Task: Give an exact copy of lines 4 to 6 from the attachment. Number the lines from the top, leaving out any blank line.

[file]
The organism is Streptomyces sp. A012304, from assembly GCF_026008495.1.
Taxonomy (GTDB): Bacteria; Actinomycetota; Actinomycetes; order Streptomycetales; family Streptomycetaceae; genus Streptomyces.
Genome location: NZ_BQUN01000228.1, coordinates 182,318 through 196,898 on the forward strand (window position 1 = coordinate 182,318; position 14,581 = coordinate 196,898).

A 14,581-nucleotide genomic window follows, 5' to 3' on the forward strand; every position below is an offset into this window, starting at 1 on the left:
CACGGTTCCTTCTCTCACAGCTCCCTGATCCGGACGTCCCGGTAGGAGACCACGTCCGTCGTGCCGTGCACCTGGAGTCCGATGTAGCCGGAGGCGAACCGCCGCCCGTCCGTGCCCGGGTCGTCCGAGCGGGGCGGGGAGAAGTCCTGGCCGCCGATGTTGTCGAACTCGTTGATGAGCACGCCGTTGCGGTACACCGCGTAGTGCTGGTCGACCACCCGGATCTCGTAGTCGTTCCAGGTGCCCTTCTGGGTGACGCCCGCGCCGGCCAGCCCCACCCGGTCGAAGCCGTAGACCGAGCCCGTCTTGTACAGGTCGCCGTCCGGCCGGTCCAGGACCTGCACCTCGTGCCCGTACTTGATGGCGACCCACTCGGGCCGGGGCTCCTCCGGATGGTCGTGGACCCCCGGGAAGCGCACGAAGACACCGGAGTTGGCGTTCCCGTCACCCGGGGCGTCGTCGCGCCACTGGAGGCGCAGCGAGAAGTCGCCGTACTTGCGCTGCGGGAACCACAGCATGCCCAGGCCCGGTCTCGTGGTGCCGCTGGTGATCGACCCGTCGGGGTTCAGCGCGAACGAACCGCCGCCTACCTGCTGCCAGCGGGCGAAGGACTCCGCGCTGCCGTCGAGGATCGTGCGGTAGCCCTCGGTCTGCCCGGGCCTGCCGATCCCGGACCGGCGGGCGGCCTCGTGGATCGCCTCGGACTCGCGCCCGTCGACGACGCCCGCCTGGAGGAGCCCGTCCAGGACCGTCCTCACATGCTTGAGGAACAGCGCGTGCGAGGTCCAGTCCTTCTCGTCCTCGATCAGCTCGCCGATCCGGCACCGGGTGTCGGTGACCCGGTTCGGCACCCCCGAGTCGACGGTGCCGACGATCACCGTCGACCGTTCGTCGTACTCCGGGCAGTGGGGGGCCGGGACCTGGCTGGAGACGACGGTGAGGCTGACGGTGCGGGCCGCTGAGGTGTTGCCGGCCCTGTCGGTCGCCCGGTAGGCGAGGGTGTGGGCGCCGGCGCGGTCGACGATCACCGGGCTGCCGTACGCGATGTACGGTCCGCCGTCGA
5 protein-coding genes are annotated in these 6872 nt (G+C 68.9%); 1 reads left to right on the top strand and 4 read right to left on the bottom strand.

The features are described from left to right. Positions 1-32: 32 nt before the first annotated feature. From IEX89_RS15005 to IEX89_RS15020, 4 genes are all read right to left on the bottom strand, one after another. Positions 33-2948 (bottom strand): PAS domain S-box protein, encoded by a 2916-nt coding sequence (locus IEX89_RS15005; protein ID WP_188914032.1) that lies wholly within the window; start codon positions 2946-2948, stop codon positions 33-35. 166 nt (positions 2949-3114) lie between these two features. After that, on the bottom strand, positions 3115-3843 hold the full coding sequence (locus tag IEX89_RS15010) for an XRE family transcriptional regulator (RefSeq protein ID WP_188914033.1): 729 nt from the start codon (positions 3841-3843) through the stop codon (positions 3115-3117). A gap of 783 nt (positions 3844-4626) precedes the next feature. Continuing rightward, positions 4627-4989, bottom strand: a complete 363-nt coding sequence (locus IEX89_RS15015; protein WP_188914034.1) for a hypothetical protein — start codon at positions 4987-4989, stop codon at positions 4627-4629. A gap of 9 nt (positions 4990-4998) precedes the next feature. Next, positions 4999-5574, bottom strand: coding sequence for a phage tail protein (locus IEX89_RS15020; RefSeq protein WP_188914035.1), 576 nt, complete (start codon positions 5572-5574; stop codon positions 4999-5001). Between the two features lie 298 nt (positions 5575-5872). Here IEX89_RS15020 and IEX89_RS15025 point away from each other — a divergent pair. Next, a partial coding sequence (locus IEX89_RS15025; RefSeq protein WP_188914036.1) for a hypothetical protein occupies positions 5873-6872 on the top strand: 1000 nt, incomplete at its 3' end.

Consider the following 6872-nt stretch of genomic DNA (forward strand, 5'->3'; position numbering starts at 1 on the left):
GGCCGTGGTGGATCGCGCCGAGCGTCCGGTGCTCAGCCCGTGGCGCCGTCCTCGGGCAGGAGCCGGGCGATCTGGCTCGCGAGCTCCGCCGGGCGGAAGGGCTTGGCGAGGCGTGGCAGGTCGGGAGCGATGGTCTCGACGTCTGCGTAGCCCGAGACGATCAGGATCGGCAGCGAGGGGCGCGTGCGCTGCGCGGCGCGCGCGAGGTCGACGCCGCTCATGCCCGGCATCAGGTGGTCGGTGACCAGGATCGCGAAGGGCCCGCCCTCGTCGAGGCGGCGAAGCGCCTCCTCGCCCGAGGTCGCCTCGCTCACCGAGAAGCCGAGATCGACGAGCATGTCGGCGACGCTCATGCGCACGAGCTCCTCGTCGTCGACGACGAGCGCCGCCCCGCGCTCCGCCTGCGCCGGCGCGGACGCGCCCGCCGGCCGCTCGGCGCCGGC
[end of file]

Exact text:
A 14,581-nucleotide genomic window follows, 5' to 3' on the forward strand; every position below is an offset into this window, starting at 1 on the left:
CACGGTTCCTTCTCTCACAGCTCCCTGATCCGGACGTCCCGGTAGGAGACCACGTCCGTCGTGCCGTGCACCTGGAGTCCGATGTAGCCGGAGGCGAACCGCCGCCCGTCCGTGCCCGGGTCGTCCGAGCGGGGCGGGGAGAAGTCCTGGCCGCCGATGTTGTCGAACTCGTTGATGAGCACGCCGTTGCGGTACACCGCGTAGTGCTGGTCGACCACCCGGATCTCGTAGTCGTTCCAGGTGCCCTTCTGGGTGACGCCCGCGCCGGCCAGCCCCACCCGGTCGAAGCCGTAGACCGAGCCCGTCTTGTACAGGTCGCCGTCCGGCCGGTCCAGGACCTGCACCTCGTGCCCGTACTTGATGGCGACCCACTCGGGCCGGGGCTCCTCCGGATGGTCGTGGACCCCCGGGAAGCGCACGAAGACACCGGAGTTGGCGTTCCCGTCACCCGGGGCGTCGTCGCGCCACTGGAGGCGCAGCGAGAAGTCGCCGTACTTGCGCTGCGGGAACCACAGCATGCCCAGGCCCGGTCTCGTGGTGCCGCTGGTGATCGACCCGTCGGGGTTCAGCGCGAACGAACCGCCGCCTACCTGCTGCCAGCGGGCGAAGGACTCCGCGCTGCCGTCGAGGATCGTGCGGTAGCCCTCGGTCTGCCCGGGCCTGCCGATCCCGGACCGGCGGGCGGCCTCGTGGATCGCCTCGGACTCGCGCCCGTCGACGACGCCCGCCTGGAGGAGCCCGTCCAGGACCGTCCTCACATGCTTGAGGAACAGCGCGTGCGAGGTCCAGTCCTTCTCGTCCTCGATCAGCTCGCCGATCCGGCACCGGGTGTCGGTGACCCGGTTCGGCACCCCCGAGTCGACGGTGCCGACGATCACCGTCGACCGTTCGTCGTACTCCGGGCAGTGGGGGGCCGGGACCTGGCTGGAGACGACGGTGAGGCTGACGGTGCGGGCCGCTGAGGTGTTGCCGGCCCTGTCGGTCGCCCGGTAGGCGAGGGTGTGGGCGCCGGCGCGGTCGACGATCACCGGGCTGCCGTACGCGATGTACGGTCCGCCGTCGA
5 protein-coding genes are annotated in these 6872 nt (G+C 68.9%); 1 reads left to right on the top strand and 4 read right to left on the bottom strand.